Traveling with Celiac Disease or Severe Allergies, Part II

One of our Doctors suggested I write about the measures I have taken to travel with my severely gluten sensitive son, so Dr. L. this one is for you!  It is my hope that this information will make your future travels a little easier.  Many of these tips are common sense, but many more are borne from necessity.  Please, if you think of something that has helped you in the past I hope that you will share it here.

We’re almost ready to leave for our first ever family vacation!   I am running around like the proverbial chicken and trying to tie up loose ends this week.  I admit planning this vacation has been a logistical nightmare.  I also admit I am nervous about the possibility of the D-Man getting sick so far from home, away from the Doctors we know, trust, and love.  We have done the best we can to prepare for this vacation; feeding the D-Man nutrient dense foods to boost his immune system, keeping him on immune building supplements, and slowly increasing his exposure to environmental gluten.  While he still reacts to environmental gluten, the recovery time has decreased dramatically, and the symptoms are far less severe.  The measures I have taken to plan this vacation may seem over the top to many of you, but I assure you when you have a child that reacts to less than 5ppm of gluten, or even a child that goes into anaphylactic shock when exposed to peanuts, these are necessary steps for the child’s well being.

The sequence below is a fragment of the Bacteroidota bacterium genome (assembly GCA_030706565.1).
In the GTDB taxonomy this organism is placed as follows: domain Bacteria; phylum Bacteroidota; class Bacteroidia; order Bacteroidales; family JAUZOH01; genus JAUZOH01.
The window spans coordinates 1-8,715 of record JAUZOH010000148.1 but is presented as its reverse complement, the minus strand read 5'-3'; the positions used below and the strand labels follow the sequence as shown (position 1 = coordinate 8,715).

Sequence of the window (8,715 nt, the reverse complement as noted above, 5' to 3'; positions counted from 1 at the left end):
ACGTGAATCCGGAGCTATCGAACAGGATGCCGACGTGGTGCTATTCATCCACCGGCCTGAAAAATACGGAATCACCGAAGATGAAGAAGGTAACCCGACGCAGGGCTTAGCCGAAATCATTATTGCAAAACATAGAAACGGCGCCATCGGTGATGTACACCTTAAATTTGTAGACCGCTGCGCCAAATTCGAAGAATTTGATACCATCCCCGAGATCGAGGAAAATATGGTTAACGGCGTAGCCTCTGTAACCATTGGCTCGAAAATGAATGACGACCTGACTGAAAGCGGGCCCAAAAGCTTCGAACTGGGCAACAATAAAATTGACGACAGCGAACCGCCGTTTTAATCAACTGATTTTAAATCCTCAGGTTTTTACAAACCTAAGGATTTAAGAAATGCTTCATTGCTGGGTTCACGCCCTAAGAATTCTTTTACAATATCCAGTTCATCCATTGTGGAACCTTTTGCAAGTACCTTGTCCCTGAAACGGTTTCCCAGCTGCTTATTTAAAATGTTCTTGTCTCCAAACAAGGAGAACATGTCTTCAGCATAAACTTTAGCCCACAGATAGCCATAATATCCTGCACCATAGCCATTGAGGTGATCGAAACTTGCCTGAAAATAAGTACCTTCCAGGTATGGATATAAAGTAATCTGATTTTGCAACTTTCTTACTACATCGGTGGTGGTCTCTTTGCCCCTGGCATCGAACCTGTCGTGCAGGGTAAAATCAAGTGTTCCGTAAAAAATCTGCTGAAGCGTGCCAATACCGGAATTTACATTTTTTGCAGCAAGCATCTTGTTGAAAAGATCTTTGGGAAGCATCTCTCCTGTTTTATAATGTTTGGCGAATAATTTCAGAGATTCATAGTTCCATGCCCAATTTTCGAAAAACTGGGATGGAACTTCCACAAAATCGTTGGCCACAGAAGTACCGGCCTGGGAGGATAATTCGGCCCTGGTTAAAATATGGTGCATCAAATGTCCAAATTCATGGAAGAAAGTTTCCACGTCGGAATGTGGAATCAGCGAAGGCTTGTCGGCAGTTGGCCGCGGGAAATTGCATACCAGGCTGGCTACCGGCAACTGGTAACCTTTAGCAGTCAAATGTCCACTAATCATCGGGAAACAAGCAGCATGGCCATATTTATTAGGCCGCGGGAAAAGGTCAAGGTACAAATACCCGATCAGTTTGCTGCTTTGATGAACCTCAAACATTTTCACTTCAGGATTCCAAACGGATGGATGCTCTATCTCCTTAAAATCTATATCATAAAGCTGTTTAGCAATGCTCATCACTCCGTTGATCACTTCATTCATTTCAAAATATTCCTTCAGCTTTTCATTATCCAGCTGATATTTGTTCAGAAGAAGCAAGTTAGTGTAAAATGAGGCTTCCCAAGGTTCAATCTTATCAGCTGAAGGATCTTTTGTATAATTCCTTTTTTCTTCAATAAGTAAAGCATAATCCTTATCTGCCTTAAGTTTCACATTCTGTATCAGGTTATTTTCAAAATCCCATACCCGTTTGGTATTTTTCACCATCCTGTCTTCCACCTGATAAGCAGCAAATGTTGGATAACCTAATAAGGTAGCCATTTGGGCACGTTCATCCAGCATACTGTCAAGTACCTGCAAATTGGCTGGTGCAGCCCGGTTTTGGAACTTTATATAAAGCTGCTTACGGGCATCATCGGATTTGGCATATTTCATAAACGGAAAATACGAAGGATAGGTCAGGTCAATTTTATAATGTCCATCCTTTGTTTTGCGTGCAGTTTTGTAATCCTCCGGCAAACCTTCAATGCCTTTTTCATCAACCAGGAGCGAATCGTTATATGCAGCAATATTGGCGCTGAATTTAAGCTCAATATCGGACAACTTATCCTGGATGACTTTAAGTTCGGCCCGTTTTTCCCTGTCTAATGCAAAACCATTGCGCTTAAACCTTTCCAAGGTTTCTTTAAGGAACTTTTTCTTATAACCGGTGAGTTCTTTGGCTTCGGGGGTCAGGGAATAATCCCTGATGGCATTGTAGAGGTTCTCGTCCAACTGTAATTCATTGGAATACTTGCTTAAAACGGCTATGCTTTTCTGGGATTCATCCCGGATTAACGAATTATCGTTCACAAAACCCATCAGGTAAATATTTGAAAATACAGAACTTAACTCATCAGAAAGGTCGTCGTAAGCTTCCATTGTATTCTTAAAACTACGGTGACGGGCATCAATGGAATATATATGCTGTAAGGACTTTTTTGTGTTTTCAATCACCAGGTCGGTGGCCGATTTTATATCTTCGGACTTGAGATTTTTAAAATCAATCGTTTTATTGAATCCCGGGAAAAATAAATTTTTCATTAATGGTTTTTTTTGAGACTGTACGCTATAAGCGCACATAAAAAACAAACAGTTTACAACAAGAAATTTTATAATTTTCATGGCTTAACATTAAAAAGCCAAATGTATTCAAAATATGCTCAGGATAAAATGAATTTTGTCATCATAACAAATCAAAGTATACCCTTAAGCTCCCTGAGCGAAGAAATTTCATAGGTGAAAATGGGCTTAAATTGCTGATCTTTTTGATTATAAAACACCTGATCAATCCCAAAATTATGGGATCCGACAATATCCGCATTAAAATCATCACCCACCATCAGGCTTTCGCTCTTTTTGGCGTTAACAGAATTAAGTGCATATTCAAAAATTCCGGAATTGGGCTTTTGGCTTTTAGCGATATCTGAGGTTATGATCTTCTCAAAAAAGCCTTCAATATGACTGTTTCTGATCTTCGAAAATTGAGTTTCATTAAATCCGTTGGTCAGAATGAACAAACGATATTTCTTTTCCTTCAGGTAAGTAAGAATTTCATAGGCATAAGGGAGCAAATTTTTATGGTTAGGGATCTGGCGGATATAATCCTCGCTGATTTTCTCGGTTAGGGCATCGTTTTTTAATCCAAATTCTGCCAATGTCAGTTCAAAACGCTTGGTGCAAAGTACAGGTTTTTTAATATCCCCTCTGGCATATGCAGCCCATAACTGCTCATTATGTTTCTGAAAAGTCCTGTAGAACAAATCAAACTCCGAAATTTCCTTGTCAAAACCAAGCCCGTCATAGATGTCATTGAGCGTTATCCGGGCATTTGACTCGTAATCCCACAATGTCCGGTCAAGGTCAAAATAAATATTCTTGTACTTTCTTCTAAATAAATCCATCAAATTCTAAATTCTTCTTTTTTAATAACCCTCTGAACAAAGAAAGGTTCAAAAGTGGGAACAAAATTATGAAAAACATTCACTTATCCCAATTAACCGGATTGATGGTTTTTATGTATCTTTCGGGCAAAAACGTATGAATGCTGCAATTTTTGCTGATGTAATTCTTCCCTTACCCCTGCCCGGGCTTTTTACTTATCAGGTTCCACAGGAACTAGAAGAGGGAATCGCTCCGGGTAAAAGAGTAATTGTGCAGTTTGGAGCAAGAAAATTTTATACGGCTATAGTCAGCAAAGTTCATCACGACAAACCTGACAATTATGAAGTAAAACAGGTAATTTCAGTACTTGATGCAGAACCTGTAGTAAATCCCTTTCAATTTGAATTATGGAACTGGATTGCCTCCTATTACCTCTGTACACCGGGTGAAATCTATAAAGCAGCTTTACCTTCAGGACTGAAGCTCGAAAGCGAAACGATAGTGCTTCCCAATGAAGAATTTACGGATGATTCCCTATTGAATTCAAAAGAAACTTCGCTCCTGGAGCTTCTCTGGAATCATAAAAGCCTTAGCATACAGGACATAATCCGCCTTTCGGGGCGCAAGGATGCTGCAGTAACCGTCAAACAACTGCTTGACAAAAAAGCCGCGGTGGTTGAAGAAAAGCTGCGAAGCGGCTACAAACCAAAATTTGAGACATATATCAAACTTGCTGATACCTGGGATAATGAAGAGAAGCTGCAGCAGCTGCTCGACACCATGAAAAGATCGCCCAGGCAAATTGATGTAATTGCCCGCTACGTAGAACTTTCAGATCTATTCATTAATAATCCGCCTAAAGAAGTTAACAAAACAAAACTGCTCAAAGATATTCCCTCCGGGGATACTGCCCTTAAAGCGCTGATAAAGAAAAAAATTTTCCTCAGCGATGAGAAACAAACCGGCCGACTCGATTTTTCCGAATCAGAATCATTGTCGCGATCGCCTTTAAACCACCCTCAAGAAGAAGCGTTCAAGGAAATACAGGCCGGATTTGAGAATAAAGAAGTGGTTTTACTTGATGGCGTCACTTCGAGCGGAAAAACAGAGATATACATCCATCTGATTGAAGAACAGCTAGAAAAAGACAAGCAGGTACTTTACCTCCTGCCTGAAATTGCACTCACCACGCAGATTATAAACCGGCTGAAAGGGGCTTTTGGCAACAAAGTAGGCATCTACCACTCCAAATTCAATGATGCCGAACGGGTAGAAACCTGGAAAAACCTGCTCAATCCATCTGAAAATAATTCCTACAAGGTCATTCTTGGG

Travel Sized Personal Care Products:  Make sure you take travel sized bottles of personal care products you use on a regular basis (this is no time to try something new).  I carry the basics in my purse; gluten free hand soap, triclosan-free hand sanitizer, disinfecting wipes, and hand lotion (virgin coconut oil).  Remember, you may only carry 3 ounces or less, those are the rules of the Transportation Security Administration. You can purchase compliant travel bottles on-line although they are typically available at drug stores.  Speaking of lotion, those who have read my blog may remember that we use Organic Virgin Coconut Oil as our moisturizer and sunscreen.  The morning of our flight I will be using a little extra coconut oil on both the D-Man and myself.  Coconut oil has antimicrobial and antibacterial properties, so this will act as a natural (and unscented) barrier against allergens.

Transportation Security Administration (TSA):  I began contacting TSA 6 months ago in hopes that the D-Man and I would not be the top story on your local 6 o’clock news. I had a bad experience with TSA in April, and I wanted to ensure I didn’t have a replay traveling with the D-Man.   I told them of my concerns and was provided with TSA contacts assigned to each airport we would be traveling through.  I contacted each TSA liaison, explained the situation, and discussed the medications and supplements we would be carrying on the plane.  We also discussed special procedures that would need to be followed during the screening process, i.e., fresh gloves, etc.  Last month I called my TSA points of contact and after we spoke I e-mailed our itineraries to ensure that they are prepared for our airport arrival. I will of course be speaking with them again this week.  Interesting note:  Our TSA contact for our departure airport suggested that I call when I am 20 minutes from the airport so that they can meet us at check-in.  This will save time as I won’t need to wait for my representative once we reach the airport.   Contact information for TSA can be found in my previous blog:  http://livingglutenandgrainfree.com/2011/06/21/traveling-with-celiac-disease-or-severe-allergies/